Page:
Will serve as a campus shuttle
Polaris Autonomous cars are getting into business … slowly.
The company is jointly developing a self-driving shuttle with Optimus Ride, which currently operates pilot loops in Brooklyn, Washington DC and several other locations using prototypes built on the Polaris Gem E6 platform Huh.
Vehicles operate on fixed, geomorphic loops between pedestrians and traffic at speeds up to 25 mph, using an array of cameras and lidars to monitor their surroundings.
They currently have security backup drivers that board the ship if anything goes wrong, but Sean Harrington, CEO of Optimus Ride, said he expected the central control system to be fully autonomous and monitored until production. Vehicles do not enter service in 2023.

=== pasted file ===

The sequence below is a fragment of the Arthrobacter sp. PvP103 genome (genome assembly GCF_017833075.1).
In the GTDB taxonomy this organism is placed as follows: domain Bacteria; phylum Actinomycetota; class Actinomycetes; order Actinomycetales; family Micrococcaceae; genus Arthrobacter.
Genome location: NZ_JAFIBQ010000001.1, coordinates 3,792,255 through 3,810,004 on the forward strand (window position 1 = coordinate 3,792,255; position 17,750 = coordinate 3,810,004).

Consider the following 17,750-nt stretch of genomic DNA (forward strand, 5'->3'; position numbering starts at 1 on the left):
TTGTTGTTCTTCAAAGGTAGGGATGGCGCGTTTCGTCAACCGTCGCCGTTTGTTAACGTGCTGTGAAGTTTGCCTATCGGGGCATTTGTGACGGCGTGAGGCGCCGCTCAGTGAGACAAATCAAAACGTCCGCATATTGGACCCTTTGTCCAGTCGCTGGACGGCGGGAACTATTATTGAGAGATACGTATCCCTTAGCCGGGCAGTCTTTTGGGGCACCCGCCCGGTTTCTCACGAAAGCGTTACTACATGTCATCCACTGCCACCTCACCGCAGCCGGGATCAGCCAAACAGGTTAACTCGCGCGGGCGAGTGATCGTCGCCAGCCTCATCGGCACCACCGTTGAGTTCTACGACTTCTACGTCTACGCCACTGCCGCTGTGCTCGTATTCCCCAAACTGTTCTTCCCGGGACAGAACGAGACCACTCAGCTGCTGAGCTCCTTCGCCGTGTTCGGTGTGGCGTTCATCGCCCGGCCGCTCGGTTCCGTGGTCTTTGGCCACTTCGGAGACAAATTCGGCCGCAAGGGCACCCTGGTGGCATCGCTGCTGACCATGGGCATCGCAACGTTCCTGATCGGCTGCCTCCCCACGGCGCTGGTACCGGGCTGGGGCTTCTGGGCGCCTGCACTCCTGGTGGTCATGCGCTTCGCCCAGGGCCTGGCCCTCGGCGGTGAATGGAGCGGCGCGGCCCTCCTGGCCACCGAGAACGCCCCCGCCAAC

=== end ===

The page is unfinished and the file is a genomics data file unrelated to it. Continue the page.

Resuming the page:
The project is primarily targeted at providing transportation to planned communities, campuses and mixed-use developments, but can also operate on public roads with regulatory approval. Riders can either locate one of the vehicles at the stop location, or use an app.
Harrington said the company has provided 75,000 rides so far and has a clean safety record.
The parties did not state how many vehicles they plan to produce and deploy, but Polaris Commercial VP Keith Simon said that the manufacturing process was being built on a large scale and that the vehicles would be able to install autonomous technology to all Will leave the factory with.